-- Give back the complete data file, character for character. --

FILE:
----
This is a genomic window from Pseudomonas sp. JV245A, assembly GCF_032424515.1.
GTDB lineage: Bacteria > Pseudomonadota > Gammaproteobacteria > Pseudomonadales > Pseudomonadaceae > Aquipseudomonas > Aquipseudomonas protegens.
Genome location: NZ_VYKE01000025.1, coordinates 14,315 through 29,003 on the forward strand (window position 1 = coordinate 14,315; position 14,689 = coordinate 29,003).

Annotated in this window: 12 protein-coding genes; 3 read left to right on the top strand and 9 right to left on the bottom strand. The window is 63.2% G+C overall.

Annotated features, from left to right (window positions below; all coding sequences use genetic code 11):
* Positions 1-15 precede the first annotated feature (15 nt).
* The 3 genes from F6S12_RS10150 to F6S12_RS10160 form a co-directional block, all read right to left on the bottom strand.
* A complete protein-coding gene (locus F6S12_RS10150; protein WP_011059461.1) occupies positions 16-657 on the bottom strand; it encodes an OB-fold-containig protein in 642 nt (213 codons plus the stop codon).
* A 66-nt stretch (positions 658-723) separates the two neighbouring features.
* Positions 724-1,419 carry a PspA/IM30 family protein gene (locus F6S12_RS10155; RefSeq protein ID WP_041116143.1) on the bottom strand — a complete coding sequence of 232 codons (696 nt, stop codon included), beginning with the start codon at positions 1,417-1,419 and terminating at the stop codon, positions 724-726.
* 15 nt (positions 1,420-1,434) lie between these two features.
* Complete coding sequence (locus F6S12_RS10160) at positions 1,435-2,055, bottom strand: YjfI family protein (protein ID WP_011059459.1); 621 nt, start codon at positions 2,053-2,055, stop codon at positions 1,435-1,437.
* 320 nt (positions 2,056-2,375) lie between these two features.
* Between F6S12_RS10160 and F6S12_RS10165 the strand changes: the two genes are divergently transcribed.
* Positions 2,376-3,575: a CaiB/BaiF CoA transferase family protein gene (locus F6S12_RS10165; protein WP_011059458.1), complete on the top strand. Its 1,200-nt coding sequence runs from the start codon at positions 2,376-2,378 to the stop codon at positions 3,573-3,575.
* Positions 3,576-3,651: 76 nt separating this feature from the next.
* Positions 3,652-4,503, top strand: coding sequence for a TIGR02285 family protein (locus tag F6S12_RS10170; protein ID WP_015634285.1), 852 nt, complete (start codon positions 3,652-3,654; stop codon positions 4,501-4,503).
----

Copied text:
This is a genomic window from Pseudomonas sp. JV245A, assembly GCF_032424515.1.
GTDB lineage: Bacteria > Pseudomonadota > Gammaproteobacteria > Pseudomonadales > Pseudomonadaceae > Aquipseudomonas > Aquipseudomonas protegens.
Genome location: NZ_VYKE01000025.1, coordinates 14,315 through 29,003 on the forward strand (window position 1 = coordinate 14,315; position 14,689 = coordinate 29,003).

Annotated in this window: 12 protein-coding genes; 3 read left to right on the top strand and 9 right to left on the bottom strand. The window is 63.2% G+C overall.

Annotated features, from left to right (window positions below; all coding sequences use genetic code 11):
* Positions 1-15 precede the first annotated feature (15 nt).
* The 3 genes from F6S12_RS10150 to F6S12_RS10160 form a co-directional block, all read right to left on the bottom strand.
* A complete protein-coding gene (locus F6S12_RS10150; protein WP_011059461.1) occupies positions 16-657 on the bottom strand; it encodes an OB-fold-containig protein in 642 nt (213 codons plus the stop codon).
* A 66-nt stretch (positions 658-723) separates the two neighbouring features.
* Positions 724-1,419 carry a PspA/IM30 family protein gene (locus F6S12_RS10155; RefSeq protein ID WP_041116143.1) on the bottom strand — a complete coding sequence of 232 codons (696 nt, stop codon included), beginning with the start codon at positions 1,417-1,419 and terminating at the stop codon, positions 724-726.
* 15 nt (positions 1,420-1,434) lie between these two features.
* Complete coding sequence (locus F6S12_RS10160) at positions 1,435-2,055, bottom strand: YjfI family protein (protein ID WP_011059459.1); 621 nt, start codon at positions 2,053-2,055, stop codon at positions 1,435-1,437.
* 320 nt (positions 2,056-2,375) lie between these two features.
* Between F6S12_RS10160 and F6S12_RS10165 the strand changes: the two genes are divergently transcribed.
* Positions 2,376-3,575: a CaiB/BaiF CoA transferase family protein gene (locus F6S12_RS10165; protein WP_011059458.1), complete on the top strand. Its 1,200-nt coding sequence runs from the start codon at positions 2,376-2,378 to the stop codon at positions 3,573-3,575.
* Positions 3,576-3,651: 76 nt separating this feature from the next.
* Positions 3,652-4,503, top strand: coding sequence for a TIGR02285 family protein (locus tag F6S12_RS10170; protein ID WP_015634285.1), 852 nt, complete (start codon positions 3,652-3,654; stop codon positions 4,501-4,503).